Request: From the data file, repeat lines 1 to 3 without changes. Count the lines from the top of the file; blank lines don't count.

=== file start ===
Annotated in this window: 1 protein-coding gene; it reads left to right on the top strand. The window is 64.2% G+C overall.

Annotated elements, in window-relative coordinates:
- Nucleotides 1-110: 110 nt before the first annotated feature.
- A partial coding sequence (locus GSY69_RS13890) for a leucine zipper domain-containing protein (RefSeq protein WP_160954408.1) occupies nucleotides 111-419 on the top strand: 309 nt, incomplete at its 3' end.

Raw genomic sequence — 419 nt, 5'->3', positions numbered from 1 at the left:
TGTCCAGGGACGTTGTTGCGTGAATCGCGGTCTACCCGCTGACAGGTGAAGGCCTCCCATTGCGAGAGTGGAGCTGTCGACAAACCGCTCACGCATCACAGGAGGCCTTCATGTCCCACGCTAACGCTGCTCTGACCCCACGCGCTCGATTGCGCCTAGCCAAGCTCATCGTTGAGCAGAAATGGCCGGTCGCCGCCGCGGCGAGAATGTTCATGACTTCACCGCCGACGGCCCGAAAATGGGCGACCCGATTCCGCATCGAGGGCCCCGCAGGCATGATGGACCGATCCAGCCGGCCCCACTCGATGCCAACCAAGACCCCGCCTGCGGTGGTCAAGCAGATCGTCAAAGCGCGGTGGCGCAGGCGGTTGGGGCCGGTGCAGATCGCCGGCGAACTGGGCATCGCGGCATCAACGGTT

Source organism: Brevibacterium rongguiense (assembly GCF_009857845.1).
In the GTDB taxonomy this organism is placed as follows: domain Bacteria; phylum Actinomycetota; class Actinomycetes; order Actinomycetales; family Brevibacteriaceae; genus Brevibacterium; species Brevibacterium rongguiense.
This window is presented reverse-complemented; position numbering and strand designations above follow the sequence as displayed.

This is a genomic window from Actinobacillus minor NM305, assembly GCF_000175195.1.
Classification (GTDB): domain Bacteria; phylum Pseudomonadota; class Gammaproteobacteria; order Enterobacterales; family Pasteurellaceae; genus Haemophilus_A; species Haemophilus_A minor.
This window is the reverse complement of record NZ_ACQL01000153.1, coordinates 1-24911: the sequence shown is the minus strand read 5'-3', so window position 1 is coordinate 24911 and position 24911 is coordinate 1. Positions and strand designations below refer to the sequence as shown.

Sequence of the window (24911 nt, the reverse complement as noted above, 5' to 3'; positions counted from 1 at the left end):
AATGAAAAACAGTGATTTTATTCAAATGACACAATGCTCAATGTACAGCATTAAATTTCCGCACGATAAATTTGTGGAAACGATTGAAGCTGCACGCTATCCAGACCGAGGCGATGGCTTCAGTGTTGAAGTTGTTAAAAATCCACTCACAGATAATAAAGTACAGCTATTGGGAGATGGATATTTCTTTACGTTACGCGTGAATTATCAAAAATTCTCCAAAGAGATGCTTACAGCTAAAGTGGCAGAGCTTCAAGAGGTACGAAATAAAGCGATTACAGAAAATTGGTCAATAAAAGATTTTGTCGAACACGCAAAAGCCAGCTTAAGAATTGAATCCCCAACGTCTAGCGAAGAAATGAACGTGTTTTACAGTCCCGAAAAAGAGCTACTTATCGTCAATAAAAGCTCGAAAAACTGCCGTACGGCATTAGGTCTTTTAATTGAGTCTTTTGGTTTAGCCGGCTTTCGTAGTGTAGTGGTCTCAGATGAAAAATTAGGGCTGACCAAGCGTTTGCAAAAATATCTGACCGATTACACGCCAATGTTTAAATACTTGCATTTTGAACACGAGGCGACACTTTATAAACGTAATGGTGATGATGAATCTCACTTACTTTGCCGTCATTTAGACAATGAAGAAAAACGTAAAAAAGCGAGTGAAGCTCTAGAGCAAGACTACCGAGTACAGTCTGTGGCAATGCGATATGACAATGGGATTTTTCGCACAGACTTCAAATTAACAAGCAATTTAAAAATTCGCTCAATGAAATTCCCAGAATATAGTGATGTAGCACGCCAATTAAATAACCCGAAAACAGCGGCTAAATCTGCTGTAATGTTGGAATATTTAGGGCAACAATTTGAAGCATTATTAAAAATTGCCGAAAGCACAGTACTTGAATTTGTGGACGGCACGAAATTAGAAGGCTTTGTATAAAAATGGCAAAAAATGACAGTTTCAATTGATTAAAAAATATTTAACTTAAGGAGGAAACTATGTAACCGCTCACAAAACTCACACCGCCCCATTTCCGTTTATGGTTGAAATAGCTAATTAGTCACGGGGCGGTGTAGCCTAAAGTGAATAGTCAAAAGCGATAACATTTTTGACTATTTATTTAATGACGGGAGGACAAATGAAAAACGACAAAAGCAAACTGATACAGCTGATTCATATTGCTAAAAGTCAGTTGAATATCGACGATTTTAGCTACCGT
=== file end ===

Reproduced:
Annotated in this window: 1 protein-coding gene; it reads left to right on the top strand. The window is 64.2% G+C overall.

Annotated elements, in window-relative coordinates:
- Nucleotides 1-110: 110 nt before the first annotated feature.